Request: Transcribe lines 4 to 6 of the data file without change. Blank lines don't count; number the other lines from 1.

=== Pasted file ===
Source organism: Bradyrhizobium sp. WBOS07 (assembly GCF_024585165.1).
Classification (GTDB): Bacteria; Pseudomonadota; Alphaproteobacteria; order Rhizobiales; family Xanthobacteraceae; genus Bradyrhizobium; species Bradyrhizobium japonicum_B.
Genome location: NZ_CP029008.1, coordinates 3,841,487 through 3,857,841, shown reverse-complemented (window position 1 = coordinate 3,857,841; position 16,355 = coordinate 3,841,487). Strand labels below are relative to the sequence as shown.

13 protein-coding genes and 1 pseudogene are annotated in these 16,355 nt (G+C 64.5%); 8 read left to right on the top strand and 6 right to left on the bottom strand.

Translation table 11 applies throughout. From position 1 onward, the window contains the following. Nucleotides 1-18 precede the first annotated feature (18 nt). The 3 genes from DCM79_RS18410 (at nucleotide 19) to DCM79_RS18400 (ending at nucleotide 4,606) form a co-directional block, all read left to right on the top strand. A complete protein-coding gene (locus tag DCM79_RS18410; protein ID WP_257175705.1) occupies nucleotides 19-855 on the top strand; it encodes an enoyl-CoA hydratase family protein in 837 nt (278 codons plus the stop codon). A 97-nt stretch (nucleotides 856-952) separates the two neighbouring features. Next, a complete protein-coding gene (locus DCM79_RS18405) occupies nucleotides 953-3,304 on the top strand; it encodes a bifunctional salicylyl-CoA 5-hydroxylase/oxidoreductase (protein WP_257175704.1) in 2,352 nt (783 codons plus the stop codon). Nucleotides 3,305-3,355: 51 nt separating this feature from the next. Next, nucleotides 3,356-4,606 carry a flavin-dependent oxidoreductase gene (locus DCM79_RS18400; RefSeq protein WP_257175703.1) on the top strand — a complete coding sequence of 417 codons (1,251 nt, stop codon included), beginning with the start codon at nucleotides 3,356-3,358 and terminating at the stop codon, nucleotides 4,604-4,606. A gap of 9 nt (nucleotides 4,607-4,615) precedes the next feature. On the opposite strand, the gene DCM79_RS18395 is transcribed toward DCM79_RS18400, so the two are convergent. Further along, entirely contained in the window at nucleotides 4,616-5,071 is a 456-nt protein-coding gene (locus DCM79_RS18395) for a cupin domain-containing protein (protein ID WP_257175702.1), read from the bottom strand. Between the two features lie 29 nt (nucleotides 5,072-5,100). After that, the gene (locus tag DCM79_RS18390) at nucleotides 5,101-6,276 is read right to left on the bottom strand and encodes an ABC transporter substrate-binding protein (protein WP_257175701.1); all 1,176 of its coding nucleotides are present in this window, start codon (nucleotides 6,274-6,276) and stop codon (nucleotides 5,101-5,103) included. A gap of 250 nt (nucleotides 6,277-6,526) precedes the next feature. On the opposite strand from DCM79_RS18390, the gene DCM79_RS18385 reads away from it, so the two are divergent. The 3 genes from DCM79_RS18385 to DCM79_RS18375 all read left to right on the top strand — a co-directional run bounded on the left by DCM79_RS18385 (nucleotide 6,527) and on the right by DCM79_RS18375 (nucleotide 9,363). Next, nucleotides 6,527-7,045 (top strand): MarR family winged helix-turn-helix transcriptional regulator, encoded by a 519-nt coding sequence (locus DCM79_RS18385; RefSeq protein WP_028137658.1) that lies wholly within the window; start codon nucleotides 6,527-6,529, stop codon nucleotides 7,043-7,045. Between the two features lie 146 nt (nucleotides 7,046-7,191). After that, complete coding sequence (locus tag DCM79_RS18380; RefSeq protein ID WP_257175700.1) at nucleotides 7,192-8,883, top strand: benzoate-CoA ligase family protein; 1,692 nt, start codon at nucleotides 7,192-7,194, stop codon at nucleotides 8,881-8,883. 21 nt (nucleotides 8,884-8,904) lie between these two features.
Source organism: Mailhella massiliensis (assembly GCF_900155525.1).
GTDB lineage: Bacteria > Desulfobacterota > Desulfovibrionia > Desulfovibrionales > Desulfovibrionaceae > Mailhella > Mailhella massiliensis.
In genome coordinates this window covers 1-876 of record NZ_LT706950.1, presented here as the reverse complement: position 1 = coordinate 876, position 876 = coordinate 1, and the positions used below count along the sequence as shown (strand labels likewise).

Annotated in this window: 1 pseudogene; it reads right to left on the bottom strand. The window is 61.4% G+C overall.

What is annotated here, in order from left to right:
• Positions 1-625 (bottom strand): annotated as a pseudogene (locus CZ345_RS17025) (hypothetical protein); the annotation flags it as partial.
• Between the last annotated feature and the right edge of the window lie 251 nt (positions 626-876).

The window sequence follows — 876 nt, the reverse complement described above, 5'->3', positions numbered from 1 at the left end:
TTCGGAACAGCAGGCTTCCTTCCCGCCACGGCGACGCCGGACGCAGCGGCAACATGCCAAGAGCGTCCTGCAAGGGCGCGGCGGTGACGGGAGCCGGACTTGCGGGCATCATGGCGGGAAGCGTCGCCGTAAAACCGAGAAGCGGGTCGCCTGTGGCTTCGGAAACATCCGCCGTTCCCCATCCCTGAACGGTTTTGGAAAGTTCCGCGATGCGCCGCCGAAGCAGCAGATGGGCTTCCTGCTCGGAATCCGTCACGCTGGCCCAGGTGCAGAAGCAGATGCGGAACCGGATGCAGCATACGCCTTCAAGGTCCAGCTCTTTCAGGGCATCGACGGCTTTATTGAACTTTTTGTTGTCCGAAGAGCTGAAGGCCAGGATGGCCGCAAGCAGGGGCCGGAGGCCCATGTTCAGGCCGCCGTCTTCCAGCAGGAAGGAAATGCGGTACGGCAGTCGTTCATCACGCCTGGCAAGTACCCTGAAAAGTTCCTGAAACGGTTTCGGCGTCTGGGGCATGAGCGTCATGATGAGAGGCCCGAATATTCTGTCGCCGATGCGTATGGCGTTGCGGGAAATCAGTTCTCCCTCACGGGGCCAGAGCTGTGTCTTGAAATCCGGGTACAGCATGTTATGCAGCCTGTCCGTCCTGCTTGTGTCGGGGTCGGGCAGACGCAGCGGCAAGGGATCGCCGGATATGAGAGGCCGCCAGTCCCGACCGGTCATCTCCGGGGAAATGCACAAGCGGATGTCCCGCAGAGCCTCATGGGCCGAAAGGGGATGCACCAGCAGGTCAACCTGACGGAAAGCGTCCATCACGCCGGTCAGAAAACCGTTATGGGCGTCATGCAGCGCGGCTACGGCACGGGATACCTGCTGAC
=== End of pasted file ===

13 protein-coding genes and 1 pseudogene are annotated in these 16,355 nt (G+C 64.5%); 8 read left to right on the top strand and 6 right to left on the bottom strand.

Translation table 11 applies throughout. From position 1 onward, the window contains the following. Nucleotides 1-18 precede the first annotated feature (18 nt). The 3 genes from DCM79_RS18410 (at nucleotide 19) to DCM79_RS18400 (ending at nucleotide 4,606) form a co-directional block, all read left to right on the top strand. A complete protein-coding gene (locus tag DCM79_RS18410; protein ID WP_257175705.1) occupies nucleotides 19-855 on the top strand; it encodes an enoyl-CoA hydratase family protein in 837 nt (278 codons plus the stop codon). A 97-nt stretch (nucleotides 856-952) separates the two neighbouring features. Next, a complete protein-coding gene (locus DCM79_RS18405) occupies nucleotides 953-3,304 on the top strand; it encodes a bifunctional salicylyl-CoA 5-hydroxylase/oxidoreductase (protein WP_257175704.1) in 2,352 nt (783 codons plus the stop codon). Nucleotides 3,305-3,355: 51 nt separating this feature from the next. Next, nucleotides 3,356-4,606 carry a flavin-dependent oxidoreductase gene (locus DCM79_RS18400; RefSeq protein WP_257175703.1) on the top strand — a complete coding sequence of 417 codons (1,251 nt, stop codon included), beginning with the start codon at nucleotides 3,356-3,358 and terminating at the stop codon, nucleotides 4,604-4,606. A gap of 9 nt (nucleotides 4,607-4,615) precedes the next feature. On the opposite strand, the gene DCM79_RS18395 is transcribed toward DCM79_RS18400, so the two are convergent. Further along, entirely contained in the window at nucleotides 4,616-5,071 is a 456-nt protein-coding gene (locus DCM79_RS18395) for a cupin domain-containing protein (protein ID WP_257175702.1), read from the bottom strand. Between the two features lie 29 nt (nucleotides 5,072-5,100). After that, the gene (locus tag DCM79_RS18390) at nucleotides 5,101-6,276 is read right to left on the bottom strand and encodes an ABC transporter substrate-binding protein (protein WP_257175701.1); all 1,176 of its coding nucleotides are present in this window, start codon (nucleotides 6,274-6,276) and stop codon (nucleotides 5,101-5,103) included. A gap of 250 nt (nucleotides 6,277-6,526) precedes the next feature. On the opposite strand from DCM79_RS18390, the gene DCM79_RS18385 reads away from it, so the two are divergent. The 3 genes from DCM79_RS18385 to DCM79_RS18375 all read left to right on the top strand — a co-directional run bounded on the left by DCM79_RS18385 (nucleotide 6,527) and on the right by DCM79_RS18375 (nucleotide 9,363). Next, nucleotides 6,527-7,045 (top strand): MarR family winged helix-turn-helix transcriptional regulator, encoded by a 519-nt coding sequence (locus DCM79_RS18385; RefSeq protein WP_028137658.1) that lies wholly within the window; start codon nucleotides 6,527-6,529, stop codon nucleotides 7,043-7,045. Between the two features lie 146 nt (nucleotides 7,046-7,191). After that, complete coding sequence (locus tag DCM79_RS18380; RefSeq protein ID WP_257175700.1) at nucleotides 7,192-8,883, top strand: benzoate-CoA ligase family protein; 1,692 nt, start codon at nucleotides 7,192-7,194, stop codon at nucleotides 8,881-8,883. 21 nt (nucleotides 8,884-8,904) lie between these two features.
Source organism: Mailhella massiliensis (assembly GCF_900155525.1).